No wonder Journalist Fareed Zakaria decided to replicate his Duke speech to use at Harvard’s commencement exercises. Who could blame him, after all?


    Hasn’t it all been said time and time –and time again? 


    I hope not. 


    Shame on him for trivializing what was a once-in-a-lifetime occurrence for his young audience. Just because he wears the jaded hat of time doesn’t give him a pass on giving a full effort to his accepted responsibility. 


    He got to speak at Harvard, for God’s sake. How does that not warrant a bit of all-out? And I don’t care how many other speakers have followed his MO. 

    
It’s lazy; it sends a bad message; it’s just not okay. 


    Perhaps I’m holding Zakaria to a particularly high standard because he is a writer. It irks me to think that someone from my profession would take such a short cut and use recycled materials for speeches at Harvard, Duke, Johns Hopkins, Brown and Yale. 


    If he couldn’t come up with an original idea or two –or ten for that matter- he should have opted out of the commencement speech circuit. 


    Zakaria got the Duke invite first and then said he “just couldn’t say no” to Harvard. 


    Cool. I get that. Who says no to Harvard?


      But, then, who thinks second-rate when they hear the name Harvard? 


    Michael’s graduation ceremony was the culmination of a whole lot of wow-aren’t-they-wonderful activities that make up senior week. I’d vote Baccalaureate as the best, but the graduation itself was still pretty sweet.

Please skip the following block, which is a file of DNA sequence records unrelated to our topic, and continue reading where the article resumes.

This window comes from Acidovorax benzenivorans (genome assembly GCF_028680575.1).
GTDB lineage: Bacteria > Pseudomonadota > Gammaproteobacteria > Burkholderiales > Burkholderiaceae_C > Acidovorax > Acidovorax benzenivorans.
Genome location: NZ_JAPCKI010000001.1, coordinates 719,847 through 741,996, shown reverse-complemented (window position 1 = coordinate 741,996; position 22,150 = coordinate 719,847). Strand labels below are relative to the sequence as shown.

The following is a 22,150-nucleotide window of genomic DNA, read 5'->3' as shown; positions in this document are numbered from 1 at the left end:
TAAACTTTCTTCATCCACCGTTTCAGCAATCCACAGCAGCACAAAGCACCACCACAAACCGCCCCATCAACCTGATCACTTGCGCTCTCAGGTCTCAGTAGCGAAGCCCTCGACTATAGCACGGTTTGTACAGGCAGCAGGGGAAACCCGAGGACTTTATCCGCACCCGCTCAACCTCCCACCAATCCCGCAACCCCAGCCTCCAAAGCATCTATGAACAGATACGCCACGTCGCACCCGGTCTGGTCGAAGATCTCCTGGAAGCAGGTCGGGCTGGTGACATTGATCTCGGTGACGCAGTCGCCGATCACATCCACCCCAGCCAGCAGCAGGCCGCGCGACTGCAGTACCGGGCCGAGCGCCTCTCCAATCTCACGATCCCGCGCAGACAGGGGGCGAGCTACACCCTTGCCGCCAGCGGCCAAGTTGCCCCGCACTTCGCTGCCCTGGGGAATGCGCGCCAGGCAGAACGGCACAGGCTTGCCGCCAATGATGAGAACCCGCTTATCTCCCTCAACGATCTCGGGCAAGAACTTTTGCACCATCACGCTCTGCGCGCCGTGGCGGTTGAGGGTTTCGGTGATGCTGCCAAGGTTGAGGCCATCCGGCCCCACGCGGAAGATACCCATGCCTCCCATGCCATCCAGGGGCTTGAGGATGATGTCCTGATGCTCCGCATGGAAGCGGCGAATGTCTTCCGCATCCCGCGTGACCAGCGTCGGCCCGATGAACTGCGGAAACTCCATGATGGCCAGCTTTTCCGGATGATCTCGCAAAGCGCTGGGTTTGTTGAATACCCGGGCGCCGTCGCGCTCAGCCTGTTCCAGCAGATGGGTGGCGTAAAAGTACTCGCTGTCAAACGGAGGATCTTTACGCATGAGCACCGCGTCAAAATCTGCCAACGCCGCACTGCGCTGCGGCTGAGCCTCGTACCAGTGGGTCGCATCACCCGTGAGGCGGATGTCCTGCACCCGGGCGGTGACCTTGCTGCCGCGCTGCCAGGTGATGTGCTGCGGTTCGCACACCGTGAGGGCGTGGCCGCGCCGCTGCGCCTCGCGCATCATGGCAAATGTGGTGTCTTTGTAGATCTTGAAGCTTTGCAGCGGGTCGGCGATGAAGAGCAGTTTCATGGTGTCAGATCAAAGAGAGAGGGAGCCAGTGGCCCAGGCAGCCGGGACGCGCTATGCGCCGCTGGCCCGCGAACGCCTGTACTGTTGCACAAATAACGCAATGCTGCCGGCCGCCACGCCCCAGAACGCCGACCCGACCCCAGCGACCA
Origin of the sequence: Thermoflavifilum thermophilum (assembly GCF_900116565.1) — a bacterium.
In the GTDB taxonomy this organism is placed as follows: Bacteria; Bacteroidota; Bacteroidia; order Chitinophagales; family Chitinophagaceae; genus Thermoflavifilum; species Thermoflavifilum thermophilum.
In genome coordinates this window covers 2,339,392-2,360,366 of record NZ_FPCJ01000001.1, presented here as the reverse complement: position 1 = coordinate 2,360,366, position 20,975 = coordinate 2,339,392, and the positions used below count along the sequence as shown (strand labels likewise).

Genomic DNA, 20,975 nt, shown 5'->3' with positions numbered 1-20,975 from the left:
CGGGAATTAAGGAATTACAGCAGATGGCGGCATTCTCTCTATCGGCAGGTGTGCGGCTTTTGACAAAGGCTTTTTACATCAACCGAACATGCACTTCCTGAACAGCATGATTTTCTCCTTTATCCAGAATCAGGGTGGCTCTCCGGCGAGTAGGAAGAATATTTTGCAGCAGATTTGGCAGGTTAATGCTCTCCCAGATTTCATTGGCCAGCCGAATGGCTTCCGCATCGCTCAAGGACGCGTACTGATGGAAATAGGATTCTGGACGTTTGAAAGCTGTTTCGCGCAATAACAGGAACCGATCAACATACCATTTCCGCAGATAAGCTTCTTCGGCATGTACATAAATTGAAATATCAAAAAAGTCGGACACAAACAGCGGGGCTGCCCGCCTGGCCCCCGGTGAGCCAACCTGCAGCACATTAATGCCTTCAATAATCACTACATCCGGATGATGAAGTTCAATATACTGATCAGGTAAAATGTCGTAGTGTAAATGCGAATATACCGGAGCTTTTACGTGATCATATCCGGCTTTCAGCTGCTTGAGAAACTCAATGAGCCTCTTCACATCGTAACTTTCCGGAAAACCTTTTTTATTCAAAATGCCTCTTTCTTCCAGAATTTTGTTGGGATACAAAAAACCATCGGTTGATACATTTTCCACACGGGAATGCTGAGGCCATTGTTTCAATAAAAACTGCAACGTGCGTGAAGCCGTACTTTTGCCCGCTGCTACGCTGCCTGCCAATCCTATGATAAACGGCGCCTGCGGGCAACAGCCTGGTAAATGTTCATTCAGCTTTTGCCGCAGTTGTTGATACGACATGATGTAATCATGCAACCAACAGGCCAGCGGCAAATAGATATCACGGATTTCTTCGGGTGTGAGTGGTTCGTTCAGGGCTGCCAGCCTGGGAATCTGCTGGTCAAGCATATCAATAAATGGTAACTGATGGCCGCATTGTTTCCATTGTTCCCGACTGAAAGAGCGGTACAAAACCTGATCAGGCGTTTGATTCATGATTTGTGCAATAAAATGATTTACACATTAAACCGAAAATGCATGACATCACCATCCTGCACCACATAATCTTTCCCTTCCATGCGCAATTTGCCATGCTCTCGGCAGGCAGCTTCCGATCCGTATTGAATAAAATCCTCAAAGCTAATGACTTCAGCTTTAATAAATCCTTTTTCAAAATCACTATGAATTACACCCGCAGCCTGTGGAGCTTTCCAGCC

In spite of the been-there-done-that aura that can seep into commencement exercises, I get sucked in every time. After a rousing performance of their student-selected class song, I was onboard to the notion of theirs as the “best ever.” Add to that the self-deprecating and humorous speech by the class officer and the teary-eyed words from a principal with whom Michael has never seen eye-to-eye, and I am easily transported away.


    Not necessarily to my own graduation day, or even to an earlier time of my life; but rather into that other world of youthful potential –where all things are possible. 


    Because they are. 


    And that’s exactly the message we need to tell our kids. Over and over again. 


    They really are the future. Ours, theirs, and jump-into-the-next-decades, their kids’. Yikes! How’s that for scary? 


    Less scary, though, if we give them the best we can offer. Our love, our support, our old ideas and encouragement of their new ones. 


    Sure, some of what we tell them is going to sound like we’ve said it a hundred times. Well, we probably have. But on the big issues and in the big picture realm of their lives, we have got to be willing to look at their world, their day, their time in a new way. 


    In spite of the of déjà vu lessons we teach, we need to resist the urge to view their lives through the scope of our narrow focused lens. Theirs is a different world than the one in which we all grew up. And they are not us. We do a real disservice to them when we fall into a trap of same-old-same-old, because so little about their world is the same as ours.